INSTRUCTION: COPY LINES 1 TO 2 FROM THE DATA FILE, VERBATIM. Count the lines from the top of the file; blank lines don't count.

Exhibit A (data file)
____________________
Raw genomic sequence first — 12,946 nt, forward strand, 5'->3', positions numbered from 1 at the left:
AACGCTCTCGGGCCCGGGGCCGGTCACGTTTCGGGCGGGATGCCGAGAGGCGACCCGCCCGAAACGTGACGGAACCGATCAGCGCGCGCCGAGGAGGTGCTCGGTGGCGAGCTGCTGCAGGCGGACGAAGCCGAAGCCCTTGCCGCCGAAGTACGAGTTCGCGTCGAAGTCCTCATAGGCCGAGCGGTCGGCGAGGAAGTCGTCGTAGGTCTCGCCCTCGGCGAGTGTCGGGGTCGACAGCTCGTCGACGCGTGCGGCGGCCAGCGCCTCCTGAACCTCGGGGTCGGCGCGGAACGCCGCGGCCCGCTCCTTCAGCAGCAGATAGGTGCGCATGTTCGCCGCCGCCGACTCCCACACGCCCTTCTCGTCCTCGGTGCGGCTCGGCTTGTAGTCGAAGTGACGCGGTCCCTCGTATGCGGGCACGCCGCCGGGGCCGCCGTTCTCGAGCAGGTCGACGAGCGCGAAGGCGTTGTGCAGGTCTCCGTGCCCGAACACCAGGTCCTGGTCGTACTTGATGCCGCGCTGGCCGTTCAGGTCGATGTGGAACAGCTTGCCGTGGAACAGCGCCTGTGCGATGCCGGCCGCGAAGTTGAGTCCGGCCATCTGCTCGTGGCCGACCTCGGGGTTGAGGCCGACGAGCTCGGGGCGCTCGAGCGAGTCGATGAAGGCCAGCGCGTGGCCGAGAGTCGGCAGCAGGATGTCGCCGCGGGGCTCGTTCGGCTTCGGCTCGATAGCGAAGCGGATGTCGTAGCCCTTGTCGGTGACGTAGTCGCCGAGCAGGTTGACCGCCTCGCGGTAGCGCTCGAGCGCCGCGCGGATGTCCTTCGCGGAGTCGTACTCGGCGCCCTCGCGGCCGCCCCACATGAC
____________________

Raw genomic sequence first — 12,946 nt, forward strand, 5'->3', positions numbered from 1 at the left:
AACGCTCTCGGGCCCGGGGCCGGTCACGTTTCGGGCGGGATGCCGAGAGGCGACCCGCCCGAAACGTGACGGAACCGATCAGCGCGCGCCGAGGAGGTGCTCGGTGGCGAGCTGCTGCAGGCGGACGAAGCCGAAGCCCTTGCCGCCGAAGTACGAGTTCGCGTCGAAGTCCTCATAGGCCGAGCGGTCGGCGAGGAAGTCGTCGTAGGTCTCGCCCTCGGCGAGTGTCGGGGTCGACAGCTCGTCGACGCGTGCGGCGGCCAGCGCCTCCTGAACCTCGGGGTCGGCGCGGAACGCCGCGGCCCGCTCCTTCAGCAGCAGATAGGTGCGCATGTTCGCCGCCGCCGACTCCCACACGCCCTTCTCGTCCTCGGTGCGGCTCGGCTTGTAGTCGAAGTGACGCGGTCCCTCGTATGCGGGCACGCCGCCGGGGCCGCCGTTCTCGAGCAGGTCGACGAGCGCGAAGGCGTTGTGCAGGTCTCCGTGCCCGAACACCAGGTCCTGGTCGTACTTGATGCCGCGCTGGCCGTTCAGGTCGATGTGGAACAGCTTGCCGTGGAACAGCGCCTGTGCGATGCCGGCCGCGAAGTTGAGTCCGGCCATCTGCTCGTGGCCGACCTCGGGGTTGAGGCCGACGAGCTCGGGGCGCTCGAGCGAGTCGATGAAGGCCAGCGCGTGGCCGAGAGTCGGCAGCAGGATGTCGCCGCGGGGCTCGTTCGGCTTCGGCTCGATAGCGAAGCGGATGTCGTAGCCCTTGTCGGTGACGTAGTCGCCGAGCAGGTTGACCGCCTCGCGGTAGCGCTCGAGCGCCGCGCGGATGTCCTTCGCGGAGTCGTACTCGGCGCCCTCGCGGCCGCCCCACATGAC